But how do I sustain a relationship? I don’t think asking lame questions is the way to go.

    • says

      Ask about them personally. See everything on this site on networking and what’s in The Networking Ninja Toolkit… you have to ask about their background and find out what makes them tick as opposed to just asking the generic questions. Fun Talk > Work Talk.

  8. AHA says

    What do you have to say in regards to random questions such as “Tell me a joke” or “What was the last book you read” or “Tell me something interesting about you” (I once ended up having a long conversation about cars since we were both car fanatics).

    I bombed an interview once when I was asked to tell them a joke. Basically cracked under pressure, since I was not expecting it at all, and the only things running in my mind were dirty jokes. Interviewer could sense I was getting nervous and said he was just messing with me. But I feel that kinda told him I’m not a social or funny guy, and as a result didn’t get a call back. Now I’ve been told I am a fairly fun guy to be around, I crack some of the dirtiest jokes, but what would you suggest if someone were in a position like I was? I don’t wanna say a lame joke, but then again I don’t wanna say a dirty one (even though he/she might find it funny) since it is an interview, after all.

        • Rohan says

          A female banking intern enters the office of the senior associate,hands out a paper and says “here are the numbers”

          The associate looks at her and replies “im sure they are perfectly rounded”

        • John says

          AHA and Michael… that joke is from an old thread on WSO. There are a bunch of other funny ones. My personal favorite went something like this…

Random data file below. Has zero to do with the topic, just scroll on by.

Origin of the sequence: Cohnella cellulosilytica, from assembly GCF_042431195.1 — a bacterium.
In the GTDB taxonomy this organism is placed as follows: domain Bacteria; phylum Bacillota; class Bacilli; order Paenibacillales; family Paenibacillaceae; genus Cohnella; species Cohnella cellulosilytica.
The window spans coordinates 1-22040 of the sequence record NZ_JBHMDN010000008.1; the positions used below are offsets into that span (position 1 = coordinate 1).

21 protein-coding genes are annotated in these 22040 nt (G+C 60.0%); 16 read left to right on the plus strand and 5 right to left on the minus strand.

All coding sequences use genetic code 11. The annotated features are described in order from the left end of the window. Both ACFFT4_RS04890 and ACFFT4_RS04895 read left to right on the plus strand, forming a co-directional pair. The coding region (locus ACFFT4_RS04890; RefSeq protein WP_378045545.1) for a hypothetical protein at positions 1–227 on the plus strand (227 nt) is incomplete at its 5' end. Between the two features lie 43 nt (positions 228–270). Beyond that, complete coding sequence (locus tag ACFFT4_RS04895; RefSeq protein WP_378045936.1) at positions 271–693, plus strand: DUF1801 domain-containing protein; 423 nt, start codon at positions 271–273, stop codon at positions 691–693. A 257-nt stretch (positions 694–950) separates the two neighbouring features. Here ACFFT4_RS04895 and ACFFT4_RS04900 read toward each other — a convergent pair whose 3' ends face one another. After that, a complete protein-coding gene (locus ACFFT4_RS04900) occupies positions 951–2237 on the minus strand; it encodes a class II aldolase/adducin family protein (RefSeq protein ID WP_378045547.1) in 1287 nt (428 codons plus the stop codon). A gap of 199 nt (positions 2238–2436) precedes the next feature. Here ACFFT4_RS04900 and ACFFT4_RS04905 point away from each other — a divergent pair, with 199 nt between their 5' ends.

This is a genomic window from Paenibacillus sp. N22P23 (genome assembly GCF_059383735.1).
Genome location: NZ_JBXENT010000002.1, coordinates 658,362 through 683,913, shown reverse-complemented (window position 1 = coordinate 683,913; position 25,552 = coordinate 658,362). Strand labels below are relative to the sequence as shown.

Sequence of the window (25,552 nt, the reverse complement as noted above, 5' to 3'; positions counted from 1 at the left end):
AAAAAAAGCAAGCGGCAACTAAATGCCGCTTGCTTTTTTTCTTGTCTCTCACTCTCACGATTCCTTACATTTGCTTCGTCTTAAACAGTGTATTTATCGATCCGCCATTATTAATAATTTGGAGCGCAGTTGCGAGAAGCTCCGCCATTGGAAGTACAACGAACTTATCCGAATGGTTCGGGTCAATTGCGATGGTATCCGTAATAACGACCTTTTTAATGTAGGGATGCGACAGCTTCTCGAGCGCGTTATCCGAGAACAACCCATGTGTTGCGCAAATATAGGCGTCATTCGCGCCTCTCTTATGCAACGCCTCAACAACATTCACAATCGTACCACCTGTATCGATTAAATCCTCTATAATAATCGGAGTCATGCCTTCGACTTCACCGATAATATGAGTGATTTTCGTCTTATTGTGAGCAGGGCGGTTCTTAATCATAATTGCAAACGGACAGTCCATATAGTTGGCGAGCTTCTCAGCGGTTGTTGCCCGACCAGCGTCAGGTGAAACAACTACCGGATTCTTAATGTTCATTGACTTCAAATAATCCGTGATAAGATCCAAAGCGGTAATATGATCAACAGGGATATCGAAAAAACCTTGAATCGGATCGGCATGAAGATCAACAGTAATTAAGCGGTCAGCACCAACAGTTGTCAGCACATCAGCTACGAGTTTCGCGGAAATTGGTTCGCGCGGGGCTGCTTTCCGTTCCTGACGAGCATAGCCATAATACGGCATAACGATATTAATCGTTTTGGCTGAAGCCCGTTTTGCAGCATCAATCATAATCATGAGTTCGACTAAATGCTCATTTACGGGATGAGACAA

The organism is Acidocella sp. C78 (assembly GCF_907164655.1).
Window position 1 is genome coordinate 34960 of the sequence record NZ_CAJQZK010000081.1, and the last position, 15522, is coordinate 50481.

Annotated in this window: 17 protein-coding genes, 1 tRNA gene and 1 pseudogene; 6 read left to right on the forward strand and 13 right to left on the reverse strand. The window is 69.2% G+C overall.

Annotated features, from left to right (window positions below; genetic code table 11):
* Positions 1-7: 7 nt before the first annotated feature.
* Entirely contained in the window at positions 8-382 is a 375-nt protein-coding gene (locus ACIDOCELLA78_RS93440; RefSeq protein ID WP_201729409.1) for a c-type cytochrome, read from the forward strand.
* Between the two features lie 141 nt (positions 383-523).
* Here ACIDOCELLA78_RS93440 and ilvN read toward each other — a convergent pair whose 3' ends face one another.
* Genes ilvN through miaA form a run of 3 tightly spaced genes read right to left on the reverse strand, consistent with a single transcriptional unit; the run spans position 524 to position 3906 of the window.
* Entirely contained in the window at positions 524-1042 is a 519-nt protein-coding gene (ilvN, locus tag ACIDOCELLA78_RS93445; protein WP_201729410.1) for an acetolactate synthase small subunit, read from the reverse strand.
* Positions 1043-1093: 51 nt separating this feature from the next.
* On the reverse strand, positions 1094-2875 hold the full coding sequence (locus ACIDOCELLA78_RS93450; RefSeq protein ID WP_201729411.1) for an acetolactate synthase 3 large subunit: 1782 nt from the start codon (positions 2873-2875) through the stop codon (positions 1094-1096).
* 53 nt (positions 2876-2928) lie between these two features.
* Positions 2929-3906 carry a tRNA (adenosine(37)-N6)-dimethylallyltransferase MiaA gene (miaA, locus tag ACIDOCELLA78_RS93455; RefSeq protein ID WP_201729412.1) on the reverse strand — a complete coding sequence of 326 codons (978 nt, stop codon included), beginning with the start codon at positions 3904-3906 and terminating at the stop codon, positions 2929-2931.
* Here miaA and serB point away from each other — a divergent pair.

What’s the difference between a Goodyear tire and a 30% annual return?

          ….
          …. …. one’s a real good year, and the other’s a really good year!

        • Val says

          Or try something about lawyers for that matter. :))
          After having worked in a place where I have to interact with them at least several times per week I am getting increasingly cynical about them. I presume it is the same for the majority of bankers out there…

  9. Senior says

    I am thinking about graduating and then going into a 1 year finance masters program to improve my academics and wait for the economy to improve. I’ll probably take the GRE since I don’t want to have a GMAT score on my record as I’m not prepared for that.

    What decent schools offer this program?

    • says

      Most of the top schools (Ivy + other top 20 in the US) offer it – I am not too familiar with the specifics but you may want to ask on WSO because I think there was a thread about this awhile ago.

  10. tim says

    The only IB offer have gotten is for Real Estate. Can you give me some pros/cons for RE in terms of exit ops, hours, bonus, etc compared to other groups?
    Thanks.

    • says

      The main difference is that you will be more limited to RE-related exit opportunities – otherwise the other metrics are very similar to other groups.

  11. Tom says

    I heard real estate is a bad group to go into right now, and PE is hard to get into from there (REIT more likely). Am I about correct on this so far?

    • says

      Mostly yes. RE is not great right now (2009) due to the market implosion, and you’d be more limited to real estate-focused PE or REITs in most cases.

  12. TC says

    I am an new MBA without any financial background.
    Actually, I am an archtiectural designer.

    I knew the RE market is pretty bad, so I don’t want to be labeled as a real estate oriented MBA, which make me trap in RE field.I passed CFA
    level exam (I knew it is useless based on your theory). But Do you think if i want to stand me out, should I take the level two exam to compensate my weak finance background. or should I reinforce my presentation experiences I did to clients or fit questions?

    Do you have any suggestion?

    • says